Percy Harvin, not exactly plodding himself these days after being re-made and revitalized by offseason hip surgery, was talking about Marshawn Lynch on Thursday in the Seahawks' locker room at the Virginia Mason Athletics Center. And the wide receiver's face lit up as if a pass was coming his way with no one around him in an end zone.
"He's got another step," Harvin said of Lynch, who enters Sunday's game at San Diego coming off a 110-yard rushing day in the opener against Green Bay. "I don't what he did in the offseason, but it worked."
As a few wise guys said on Twitter yesterday when I posted that quote, here comes a "random" drug test.
Cynics aside, coach Pete Carroll has been saying since about the day Lynch arrived a week late to training camp following a week-long contract holdout that netted the 28-year-old running back an additional $1.5 million, converted from future bonuses into cash up front that Lynch is in the best shape since he became a Seahawk in Carroll's first Seattle season of
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2010. He seems to be running faster, shifting more decisively.
Here's another reason Lynch romped through the Pack, and may again tomorrow in San Diego: Harvin.
Offensive coordinator Darrell Bevell gave the ball to Harvin three times in Seattle's first seven plays last week: Twice on bubble screens outside and on the first of a few fly sweeps around the end. The effect was so much the yards Harvin got as what it did to Green Bay's defense. The Packers -- specifically linebackers Clay Matthews and friends -- were instantly sprinting from sideline to sideline in a mass chase of Harvin, who says he is faster and healthier than he's been since "before college," 10 years ago. That horizontally stretched the Packers along their front seven more than usual. That, in turn, made the blocking angles on run plays for the Seahawks' still-jelling offensive line far easier, the lanes through which Lynch could romp far wider than in previous seasons. That's when Bevell used Lynch more to last week as his hammer, and the result was Lynch's 24th 100-yard rushing day in four seasons plus one game as a Seahawk and 30th of his career that was in Buffalo until Carroll traded for him four years ago. It also led to Seattle's 207 yards rushing an a 20-point win over a predicted division champion.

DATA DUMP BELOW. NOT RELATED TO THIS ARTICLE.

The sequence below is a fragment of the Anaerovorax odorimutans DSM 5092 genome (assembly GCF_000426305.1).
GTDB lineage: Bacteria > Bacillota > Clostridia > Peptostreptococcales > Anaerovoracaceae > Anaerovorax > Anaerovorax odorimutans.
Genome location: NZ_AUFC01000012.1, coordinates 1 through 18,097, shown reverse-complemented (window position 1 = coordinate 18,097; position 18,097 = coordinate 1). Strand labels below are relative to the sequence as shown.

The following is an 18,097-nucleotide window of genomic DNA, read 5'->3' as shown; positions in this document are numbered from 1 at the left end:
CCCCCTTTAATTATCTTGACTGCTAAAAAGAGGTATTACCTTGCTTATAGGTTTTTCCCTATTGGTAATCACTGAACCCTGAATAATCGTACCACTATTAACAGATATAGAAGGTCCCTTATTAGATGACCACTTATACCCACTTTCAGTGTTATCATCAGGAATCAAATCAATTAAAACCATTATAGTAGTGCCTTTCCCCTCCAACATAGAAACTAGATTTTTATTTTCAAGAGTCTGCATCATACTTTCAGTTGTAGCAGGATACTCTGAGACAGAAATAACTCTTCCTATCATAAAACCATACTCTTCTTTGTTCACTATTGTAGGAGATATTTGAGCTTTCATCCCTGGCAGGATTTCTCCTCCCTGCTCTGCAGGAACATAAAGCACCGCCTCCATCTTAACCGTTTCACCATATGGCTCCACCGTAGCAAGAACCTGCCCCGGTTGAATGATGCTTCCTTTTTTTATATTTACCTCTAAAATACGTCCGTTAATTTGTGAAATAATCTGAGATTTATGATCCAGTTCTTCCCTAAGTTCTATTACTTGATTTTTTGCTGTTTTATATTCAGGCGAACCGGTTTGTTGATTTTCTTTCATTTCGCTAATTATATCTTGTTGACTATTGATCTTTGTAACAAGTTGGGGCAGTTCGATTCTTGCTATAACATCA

So if and when you see Harvin running wide with the ball and running early again tomorrow in San Diego, you'll know why. It's a dimension this offense didn't have last season, when Harvin's hip was locking him into mere mortal speed.
--In today's News Tribune, I wrote how -- and why -- Ricardo Lockette transformed himself from thinking he was the next Jerry Rice as a rookie three years ago out of tiny Fort Valley State into an ace sprinter and tackler on punt and kickoff coverage and now into a touchdown receiver in the NFL. It's because he asked and coach Pete Carroll told him the surest way to stick in the league: by busting his tail on special teams first.
--The Seahawks leave Renton headquarters around noon today for the airport and the flight to San Diego. It is the franchise's first regular-season game in San Diego since 2002. That was Mike Holmgren's fourth season as Seattle's coach.
--Just when the NFL's sad week couldn't have gotten any worse, Adrian Peterson turned himself into authorities in Texas this morning following his indictment Friday on charges of child abuse. The Vikings star running back posted $15,000 and was released.